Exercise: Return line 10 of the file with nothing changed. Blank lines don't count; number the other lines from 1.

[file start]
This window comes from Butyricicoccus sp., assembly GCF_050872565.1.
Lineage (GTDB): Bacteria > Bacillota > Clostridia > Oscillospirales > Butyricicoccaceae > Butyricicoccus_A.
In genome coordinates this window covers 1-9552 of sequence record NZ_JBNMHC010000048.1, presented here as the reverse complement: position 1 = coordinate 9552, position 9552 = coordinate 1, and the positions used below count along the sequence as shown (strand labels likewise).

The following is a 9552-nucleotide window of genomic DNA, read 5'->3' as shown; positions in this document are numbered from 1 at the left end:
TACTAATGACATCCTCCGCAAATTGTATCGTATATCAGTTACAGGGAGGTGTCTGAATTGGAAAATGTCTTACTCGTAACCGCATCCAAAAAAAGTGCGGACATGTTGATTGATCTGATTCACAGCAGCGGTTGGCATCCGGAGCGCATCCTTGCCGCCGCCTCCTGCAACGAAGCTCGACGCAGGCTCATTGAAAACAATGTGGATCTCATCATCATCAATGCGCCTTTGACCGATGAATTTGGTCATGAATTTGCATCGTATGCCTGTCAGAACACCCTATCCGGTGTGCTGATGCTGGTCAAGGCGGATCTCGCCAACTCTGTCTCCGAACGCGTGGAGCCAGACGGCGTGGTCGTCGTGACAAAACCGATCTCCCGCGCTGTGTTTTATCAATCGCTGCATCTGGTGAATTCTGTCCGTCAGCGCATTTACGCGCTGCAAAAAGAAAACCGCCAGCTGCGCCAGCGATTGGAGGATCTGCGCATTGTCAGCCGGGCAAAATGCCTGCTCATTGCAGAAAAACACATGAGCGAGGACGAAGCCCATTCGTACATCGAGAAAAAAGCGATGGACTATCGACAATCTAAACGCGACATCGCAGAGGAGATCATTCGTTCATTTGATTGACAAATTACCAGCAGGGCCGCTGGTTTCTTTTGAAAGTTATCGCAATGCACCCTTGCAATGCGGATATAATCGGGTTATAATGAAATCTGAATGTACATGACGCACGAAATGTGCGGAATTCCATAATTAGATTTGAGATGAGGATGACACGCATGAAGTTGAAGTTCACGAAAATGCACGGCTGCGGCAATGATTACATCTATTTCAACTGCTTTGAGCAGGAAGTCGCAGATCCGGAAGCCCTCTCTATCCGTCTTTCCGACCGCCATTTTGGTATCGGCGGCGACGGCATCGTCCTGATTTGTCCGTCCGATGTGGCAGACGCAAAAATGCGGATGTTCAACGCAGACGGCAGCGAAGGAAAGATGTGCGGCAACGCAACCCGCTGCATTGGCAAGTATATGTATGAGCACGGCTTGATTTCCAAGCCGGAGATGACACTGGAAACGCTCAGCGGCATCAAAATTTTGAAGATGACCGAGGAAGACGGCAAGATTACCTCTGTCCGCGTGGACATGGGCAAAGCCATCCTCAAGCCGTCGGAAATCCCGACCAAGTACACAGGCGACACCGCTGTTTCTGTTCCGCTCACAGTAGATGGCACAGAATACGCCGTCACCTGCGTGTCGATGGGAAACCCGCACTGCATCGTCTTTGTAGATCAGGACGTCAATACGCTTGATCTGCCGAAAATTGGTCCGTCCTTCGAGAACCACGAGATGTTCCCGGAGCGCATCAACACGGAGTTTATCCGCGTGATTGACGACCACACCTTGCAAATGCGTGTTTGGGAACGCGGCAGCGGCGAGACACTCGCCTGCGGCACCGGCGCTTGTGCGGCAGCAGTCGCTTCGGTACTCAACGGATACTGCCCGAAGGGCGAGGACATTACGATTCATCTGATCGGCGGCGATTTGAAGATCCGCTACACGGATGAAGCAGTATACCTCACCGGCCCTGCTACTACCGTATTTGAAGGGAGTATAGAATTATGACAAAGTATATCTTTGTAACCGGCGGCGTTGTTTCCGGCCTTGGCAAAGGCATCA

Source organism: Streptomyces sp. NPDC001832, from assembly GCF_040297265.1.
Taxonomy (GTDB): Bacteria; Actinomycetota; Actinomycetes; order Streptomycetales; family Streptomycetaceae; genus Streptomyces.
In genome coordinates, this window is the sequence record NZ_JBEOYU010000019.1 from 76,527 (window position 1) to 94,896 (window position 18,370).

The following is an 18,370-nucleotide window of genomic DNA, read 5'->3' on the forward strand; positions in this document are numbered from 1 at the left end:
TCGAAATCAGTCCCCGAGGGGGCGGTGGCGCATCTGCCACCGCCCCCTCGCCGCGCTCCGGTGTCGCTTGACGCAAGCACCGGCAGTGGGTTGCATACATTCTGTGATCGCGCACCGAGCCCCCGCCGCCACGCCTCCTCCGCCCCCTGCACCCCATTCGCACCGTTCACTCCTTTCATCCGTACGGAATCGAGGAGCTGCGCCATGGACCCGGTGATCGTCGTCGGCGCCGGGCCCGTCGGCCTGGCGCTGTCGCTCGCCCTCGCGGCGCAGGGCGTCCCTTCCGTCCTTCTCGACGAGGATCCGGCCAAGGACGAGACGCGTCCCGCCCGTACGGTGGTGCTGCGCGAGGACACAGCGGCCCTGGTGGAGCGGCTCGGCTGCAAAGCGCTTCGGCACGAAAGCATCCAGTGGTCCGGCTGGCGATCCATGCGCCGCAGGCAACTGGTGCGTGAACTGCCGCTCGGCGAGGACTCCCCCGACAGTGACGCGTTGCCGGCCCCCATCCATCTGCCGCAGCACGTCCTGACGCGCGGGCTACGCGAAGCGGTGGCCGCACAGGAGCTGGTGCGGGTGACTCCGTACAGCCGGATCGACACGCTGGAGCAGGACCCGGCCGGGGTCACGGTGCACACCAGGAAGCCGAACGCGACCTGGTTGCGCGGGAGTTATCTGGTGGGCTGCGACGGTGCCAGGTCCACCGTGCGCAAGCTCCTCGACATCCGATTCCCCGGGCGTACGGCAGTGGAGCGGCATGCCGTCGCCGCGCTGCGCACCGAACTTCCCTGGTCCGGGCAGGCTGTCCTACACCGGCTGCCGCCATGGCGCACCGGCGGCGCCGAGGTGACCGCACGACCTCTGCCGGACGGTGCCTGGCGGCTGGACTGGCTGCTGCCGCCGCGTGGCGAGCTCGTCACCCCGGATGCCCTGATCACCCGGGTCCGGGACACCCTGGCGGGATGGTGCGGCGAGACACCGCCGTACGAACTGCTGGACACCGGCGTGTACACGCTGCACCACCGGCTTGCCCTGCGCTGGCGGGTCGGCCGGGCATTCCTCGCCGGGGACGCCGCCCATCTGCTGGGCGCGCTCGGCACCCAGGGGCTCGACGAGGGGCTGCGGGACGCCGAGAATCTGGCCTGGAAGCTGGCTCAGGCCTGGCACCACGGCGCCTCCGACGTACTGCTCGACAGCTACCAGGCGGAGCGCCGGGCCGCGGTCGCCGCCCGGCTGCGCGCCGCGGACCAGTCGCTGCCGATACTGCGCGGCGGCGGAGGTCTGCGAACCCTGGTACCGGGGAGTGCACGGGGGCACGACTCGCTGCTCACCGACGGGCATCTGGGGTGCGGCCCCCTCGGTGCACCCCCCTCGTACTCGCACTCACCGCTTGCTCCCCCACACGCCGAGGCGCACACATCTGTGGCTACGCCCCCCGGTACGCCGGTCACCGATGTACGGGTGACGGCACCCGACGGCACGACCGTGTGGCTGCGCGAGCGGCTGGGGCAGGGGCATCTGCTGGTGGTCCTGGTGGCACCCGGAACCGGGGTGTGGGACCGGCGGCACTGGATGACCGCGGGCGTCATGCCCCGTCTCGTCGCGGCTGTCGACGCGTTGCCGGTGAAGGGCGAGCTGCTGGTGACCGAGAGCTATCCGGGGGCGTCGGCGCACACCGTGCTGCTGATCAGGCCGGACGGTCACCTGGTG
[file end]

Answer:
TCGAAATCAGTCCCCGAGGGGGCGGTGGCGCATCTGCCACCGCCCCCTCGCCGCGCTCCGGTGTCGCTTGACGCAAGCACCGGCAGTGGGTTGCATACATTCTGTGATCGCGCACCGAGCCCCCGCCGCCACGCCTCCTCCGCCCCCTGCACCCCATTCGCACCGTTCACTCCTTTCATCCGTACGGAATCGAGGAGCTGCGCCATGGACCCGGTGATCGTCGTCGGCGCCGGGCCCGTCGGCCTGGCGCTGTCGCTCGCCCTCGCGGCGCAGGGCGTCCCTTCCGTCCTTCTCGACGAGGATCCGGCCAAGGACGAGACGCGTCCCGCCCGTACGGTGGTGCTGCGCGAGGACACAGCGGCCCTGGTGGAGCGGCTCGGCTGCAAAGCGCTTCGGCACGAAAGCATCCAGTGGTCCGGCTGGCGATCCATGCGCCGCAGGCAACTGGTGCGTGAACTGCCGCTCGGCGAGGACTCCCCCGACAGTGACGCGTTGCCGGCCCCCATCCATCTGCCGCAGCACGTCCTGACGCGCGGGCTACGCGAAGCGGTGGCCGCACAGGAGCTGGTGCGGGTGACTCCGTACAGCCGGATCGACACGCTGGAGCAGGACCCGGCCGGGGTCACGGTGCACACCAGGAAGCCGAACGCGACCTGGTTGCGCGGGAGTTATCTGGTGGGCTGCGACGGTGCCAGGTCCACCGTGCGCAAGCTCCTCGACATCCGATTCCCCGGGCGTACGGCAGTGGAGCGGCATGCCGTCGCCGCGCTGCGCACCGAACTTCCCTGGTCCGGGCAGGCTGTCCTACACCGGCTGCCGCCATGGCGCACCGGCGGCGCCGAGGTGACCGCACGACCTCTGCCGGACGGTGCCTGGCGGCTGGACTGGCTGCTGCCGCCGCGTGGCGAGCTCGTCACCCCGGATGCCCTGATCACCCGGGTCCGGGACACCCTGGCGGGATGGTGCGGCGAGACACCGCCGTACGAACTGCTGGACACCGGCGTGTACACGCTGCACCACCGGCTTGCCCTGCGCTGGCGGGTCGGCCGGGCATTCCTCGCCGGGGACGCCGCCCATCTGCTGGGCGCGCTCGGCACCCAGGGGCTCGACGAGGGGCTGCGGGACGCCGAGAATCTGGCCTGGAAGCTGGCTCAGGCCTGGCACCACGGCGCCTCCGACGTACTGCTCGACAGCTACCAGGCGGAGCGCCGGGCCGCGGTCGCCGCCCGGCTGCGCGCCGCGGACCAGTCGCTGCCGATACTGCGCGGCGGCGGAGGTCTGCGAACCCTGGTACCGGGGAGTGCACGGGGGCACGACTCGCTGCTCACCGACGGGCATCTGGGGTGCGGCCCCCTCGGTGCACCCCCCTCGTACTCGCACTCACCGCTTGCTCCCCCACACGCCGAGGCGCACACATCTGTGGCTACGCCCCCCGGTACGCCGGTCACCGATGTACGGGTGACGGCACCCGACGGCACGACCGTGTGGCTGCGCGAGCGGCTGGGGCAGGGGCATCTGCTGGTGGTCCTGGTGGCACCCGGAACCGGGGTGTGGGACCGGCGGCACTGGATGACCGCGGGCGTCATGCCCCGTCTCGTCGCGGCTGTCGACGCGTTGCCGGTGAAGGGCGAGCTGCTGGTGACCGAGAGCTATCCGGGGGCGTCGGCGCACACCGTGCTGCTGATCAGGCCGGACGGTCACCTGGTG